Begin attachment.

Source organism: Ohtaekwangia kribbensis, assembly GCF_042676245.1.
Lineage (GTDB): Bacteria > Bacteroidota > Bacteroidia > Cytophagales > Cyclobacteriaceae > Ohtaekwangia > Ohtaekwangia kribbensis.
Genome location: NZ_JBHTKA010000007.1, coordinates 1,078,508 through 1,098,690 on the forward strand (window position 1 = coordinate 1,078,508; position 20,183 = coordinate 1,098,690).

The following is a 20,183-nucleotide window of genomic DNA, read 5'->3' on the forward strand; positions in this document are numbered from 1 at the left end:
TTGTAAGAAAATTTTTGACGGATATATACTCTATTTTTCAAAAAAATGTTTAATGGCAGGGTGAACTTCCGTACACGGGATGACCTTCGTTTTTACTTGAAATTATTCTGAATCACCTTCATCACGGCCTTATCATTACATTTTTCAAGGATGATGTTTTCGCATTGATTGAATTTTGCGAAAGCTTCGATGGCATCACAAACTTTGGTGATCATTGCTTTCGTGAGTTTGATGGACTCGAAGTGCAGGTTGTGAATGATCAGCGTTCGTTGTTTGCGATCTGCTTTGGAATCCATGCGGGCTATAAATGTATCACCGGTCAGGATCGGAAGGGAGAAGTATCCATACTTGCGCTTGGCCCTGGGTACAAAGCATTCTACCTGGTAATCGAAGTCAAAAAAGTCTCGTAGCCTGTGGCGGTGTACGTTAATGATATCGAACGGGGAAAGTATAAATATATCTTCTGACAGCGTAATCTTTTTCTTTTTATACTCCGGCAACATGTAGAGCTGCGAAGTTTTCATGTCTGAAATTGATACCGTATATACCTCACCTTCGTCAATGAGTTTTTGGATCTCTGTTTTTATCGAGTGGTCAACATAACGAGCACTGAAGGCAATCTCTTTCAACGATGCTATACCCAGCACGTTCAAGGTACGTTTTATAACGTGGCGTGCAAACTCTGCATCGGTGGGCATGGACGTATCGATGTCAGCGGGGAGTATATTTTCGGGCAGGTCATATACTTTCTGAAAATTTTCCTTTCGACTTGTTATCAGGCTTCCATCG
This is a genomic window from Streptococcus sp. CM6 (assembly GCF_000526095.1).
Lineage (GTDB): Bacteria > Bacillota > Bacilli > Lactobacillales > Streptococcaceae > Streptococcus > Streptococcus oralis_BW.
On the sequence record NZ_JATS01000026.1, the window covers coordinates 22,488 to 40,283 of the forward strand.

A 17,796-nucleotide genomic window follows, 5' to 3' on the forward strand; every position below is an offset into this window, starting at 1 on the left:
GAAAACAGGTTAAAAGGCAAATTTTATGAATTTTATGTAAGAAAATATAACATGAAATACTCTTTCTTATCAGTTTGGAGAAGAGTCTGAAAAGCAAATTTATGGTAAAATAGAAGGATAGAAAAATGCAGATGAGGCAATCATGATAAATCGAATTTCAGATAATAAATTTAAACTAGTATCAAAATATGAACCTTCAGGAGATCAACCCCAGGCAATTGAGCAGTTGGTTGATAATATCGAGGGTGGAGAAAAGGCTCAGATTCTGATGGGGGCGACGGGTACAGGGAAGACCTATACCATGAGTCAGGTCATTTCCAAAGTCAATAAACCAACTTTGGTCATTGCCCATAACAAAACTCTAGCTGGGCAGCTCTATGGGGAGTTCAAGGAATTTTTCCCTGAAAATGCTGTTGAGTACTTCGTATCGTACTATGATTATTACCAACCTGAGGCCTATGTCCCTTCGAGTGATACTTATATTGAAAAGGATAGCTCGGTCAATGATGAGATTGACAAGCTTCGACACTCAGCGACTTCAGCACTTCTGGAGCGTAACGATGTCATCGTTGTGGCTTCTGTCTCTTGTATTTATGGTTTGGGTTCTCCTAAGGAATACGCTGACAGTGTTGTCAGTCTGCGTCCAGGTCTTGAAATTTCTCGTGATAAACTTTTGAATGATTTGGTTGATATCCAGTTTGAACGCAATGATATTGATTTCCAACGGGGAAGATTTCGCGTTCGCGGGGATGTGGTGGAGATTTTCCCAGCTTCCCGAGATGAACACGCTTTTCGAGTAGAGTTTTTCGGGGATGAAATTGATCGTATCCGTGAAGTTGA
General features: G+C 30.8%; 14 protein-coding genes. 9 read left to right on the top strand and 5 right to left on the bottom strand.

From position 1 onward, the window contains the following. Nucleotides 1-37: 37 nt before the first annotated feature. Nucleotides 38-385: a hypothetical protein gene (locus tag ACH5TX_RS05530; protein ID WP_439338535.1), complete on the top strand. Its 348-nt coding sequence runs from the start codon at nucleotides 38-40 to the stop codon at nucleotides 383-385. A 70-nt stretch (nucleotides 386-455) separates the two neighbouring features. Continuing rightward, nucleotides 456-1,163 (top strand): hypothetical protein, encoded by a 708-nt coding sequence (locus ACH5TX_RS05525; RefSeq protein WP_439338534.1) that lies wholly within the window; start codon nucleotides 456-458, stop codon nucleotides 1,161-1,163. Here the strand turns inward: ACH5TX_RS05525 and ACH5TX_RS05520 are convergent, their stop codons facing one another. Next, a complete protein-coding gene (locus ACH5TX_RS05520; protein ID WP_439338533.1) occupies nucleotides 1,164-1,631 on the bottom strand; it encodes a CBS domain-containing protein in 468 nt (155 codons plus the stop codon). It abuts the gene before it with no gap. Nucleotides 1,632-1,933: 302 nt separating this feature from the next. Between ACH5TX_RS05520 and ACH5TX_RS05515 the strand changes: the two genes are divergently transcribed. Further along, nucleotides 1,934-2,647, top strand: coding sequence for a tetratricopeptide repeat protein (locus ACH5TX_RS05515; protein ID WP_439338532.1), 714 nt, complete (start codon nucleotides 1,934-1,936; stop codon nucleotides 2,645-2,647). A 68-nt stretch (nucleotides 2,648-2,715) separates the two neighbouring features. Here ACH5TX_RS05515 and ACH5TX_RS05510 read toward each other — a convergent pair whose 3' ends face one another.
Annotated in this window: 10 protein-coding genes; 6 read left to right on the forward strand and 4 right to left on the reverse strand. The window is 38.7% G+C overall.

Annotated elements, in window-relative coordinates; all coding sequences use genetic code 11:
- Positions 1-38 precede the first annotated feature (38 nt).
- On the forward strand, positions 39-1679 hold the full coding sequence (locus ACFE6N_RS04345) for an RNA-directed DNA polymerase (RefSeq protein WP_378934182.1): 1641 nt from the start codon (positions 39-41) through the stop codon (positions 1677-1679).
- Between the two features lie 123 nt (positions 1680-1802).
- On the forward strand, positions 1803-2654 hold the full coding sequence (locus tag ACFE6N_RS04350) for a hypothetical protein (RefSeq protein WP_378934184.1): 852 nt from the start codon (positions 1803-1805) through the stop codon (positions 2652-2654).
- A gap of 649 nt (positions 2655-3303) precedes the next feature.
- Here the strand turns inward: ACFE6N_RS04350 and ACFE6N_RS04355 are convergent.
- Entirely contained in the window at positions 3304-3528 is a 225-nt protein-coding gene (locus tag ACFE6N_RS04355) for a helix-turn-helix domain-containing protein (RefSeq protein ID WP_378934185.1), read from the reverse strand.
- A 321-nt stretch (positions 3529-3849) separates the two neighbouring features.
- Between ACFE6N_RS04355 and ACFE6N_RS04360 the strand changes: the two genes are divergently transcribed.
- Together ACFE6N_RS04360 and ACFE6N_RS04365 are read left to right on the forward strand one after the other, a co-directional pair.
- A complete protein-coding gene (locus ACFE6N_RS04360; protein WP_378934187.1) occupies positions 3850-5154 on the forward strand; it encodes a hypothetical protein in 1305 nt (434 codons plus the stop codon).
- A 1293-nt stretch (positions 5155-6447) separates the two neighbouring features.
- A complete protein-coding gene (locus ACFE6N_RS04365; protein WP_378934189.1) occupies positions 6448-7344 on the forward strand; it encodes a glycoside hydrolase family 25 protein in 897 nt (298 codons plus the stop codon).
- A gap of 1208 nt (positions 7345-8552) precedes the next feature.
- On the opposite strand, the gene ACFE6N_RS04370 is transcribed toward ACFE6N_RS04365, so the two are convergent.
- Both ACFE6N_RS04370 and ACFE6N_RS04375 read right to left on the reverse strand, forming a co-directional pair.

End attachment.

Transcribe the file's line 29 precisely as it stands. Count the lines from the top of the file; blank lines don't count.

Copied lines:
- On the opposite strand, the gene ACFE6N_RS04370 is transcribed toward ACFE6N_RS04365, so the two are convergent.